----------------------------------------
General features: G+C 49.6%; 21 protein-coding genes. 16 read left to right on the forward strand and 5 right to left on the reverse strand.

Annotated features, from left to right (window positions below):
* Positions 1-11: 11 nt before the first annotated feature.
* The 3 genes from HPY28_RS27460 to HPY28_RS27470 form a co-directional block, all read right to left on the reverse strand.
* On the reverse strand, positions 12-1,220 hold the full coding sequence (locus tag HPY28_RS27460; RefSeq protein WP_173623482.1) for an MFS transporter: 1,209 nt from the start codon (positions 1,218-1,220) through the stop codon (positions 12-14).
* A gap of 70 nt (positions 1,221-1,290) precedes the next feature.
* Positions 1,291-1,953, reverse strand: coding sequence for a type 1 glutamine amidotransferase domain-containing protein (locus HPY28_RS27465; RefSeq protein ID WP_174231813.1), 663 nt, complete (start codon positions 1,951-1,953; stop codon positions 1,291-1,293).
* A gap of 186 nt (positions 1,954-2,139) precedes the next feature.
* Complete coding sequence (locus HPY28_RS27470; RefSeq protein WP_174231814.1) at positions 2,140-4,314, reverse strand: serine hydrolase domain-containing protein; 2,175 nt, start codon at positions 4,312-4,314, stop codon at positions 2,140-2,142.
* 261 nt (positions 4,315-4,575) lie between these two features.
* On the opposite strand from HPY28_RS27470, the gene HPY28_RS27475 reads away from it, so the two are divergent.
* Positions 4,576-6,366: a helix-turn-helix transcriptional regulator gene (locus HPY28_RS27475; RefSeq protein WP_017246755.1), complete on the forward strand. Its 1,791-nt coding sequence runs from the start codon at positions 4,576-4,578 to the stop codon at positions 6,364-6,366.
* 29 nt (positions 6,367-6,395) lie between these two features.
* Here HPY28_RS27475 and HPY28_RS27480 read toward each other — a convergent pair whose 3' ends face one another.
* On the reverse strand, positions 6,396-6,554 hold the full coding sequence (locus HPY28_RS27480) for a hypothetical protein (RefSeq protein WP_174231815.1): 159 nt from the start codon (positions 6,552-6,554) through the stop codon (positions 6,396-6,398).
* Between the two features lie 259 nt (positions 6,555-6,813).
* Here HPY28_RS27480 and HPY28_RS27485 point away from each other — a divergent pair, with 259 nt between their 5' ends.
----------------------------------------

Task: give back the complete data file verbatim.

General features: G+C 49.6%; 21 protein-coding genes. 16 read left to right on the forward strand and 5 right to left on the reverse strand.

Annotated features, from left to right (window positions below):
* Positions 1-11: 11 nt before the first annotated feature.
* The 3 genes from HPY28_RS27460 to HPY28_RS27470 form a co-directional block, all read right to left on the reverse strand.
* On the reverse strand, positions 12-1,220 hold the full coding sequence (locus tag HPY28_RS27460; RefSeq protein WP_173623482.1) for an MFS transporter: 1,209 nt from the start codon (positions 1,218-1,220) through the stop codon (positions 12-14).
* A gap of 70 nt (positions 1,221-1,290) precedes the next feature.
* Positions 1,291-1,953, reverse strand: coding sequence for a type 1 glutamine amidotransferase domain-containing protein (locus HPY28_RS27465; RefSeq protein ID WP_174231813.1), 663 nt, complete (start codon positions 1,951-1,953; stop codon positions 1,291-1,293).
* A gap of 186 nt (positions 1,954-2,139) precedes the next feature.
* Complete coding sequence (locus HPY28_RS27470; RefSeq protein WP_174231814.1) at positions 2,140-4,314, reverse strand: serine hydrolase domain-containing protein; 2,175 nt, start codon at positions 4,312-4,314, stop codon at positions 2,140-2,142.
* 261 nt (positions 4,315-4,575) lie between these two features.
* On the opposite strand from HPY28_RS27470, the gene HPY28_RS27475 reads away from it, so the two are divergent.
* Positions 4,576-6,366: a helix-turn-helix transcriptional regulator gene (locus HPY28_RS27475; RefSeq protein WP_017246755.1), complete on the forward strand. Its 1,791-nt coding sequence runs from the start codon at positions 4,576-4,578 to the stop codon at positions 6,364-6,366.
* 29 nt (positions 6,367-6,395) lie between these two features.
* Here HPY28_RS27475 and HPY28_RS27480 read toward each other — a convergent pair whose 3' ends face one another.
* On the reverse strand, positions 6,396-6,554 hold the full coding sequence (locus HPY28_RS27480) for a hypothetical protein (RefSeq protein WP_174231815.1): 159 nt from the start codon (positions 6,552-6,554) through the stop codon (positions 6,396-6,398).
* Between the two features lie 259 nt (positions 6,555-6,813).
* Here HPY28_RS27480 and HPY28_RS27485 point away from each other — a divergent pair, with 259 nt between their 5' ends.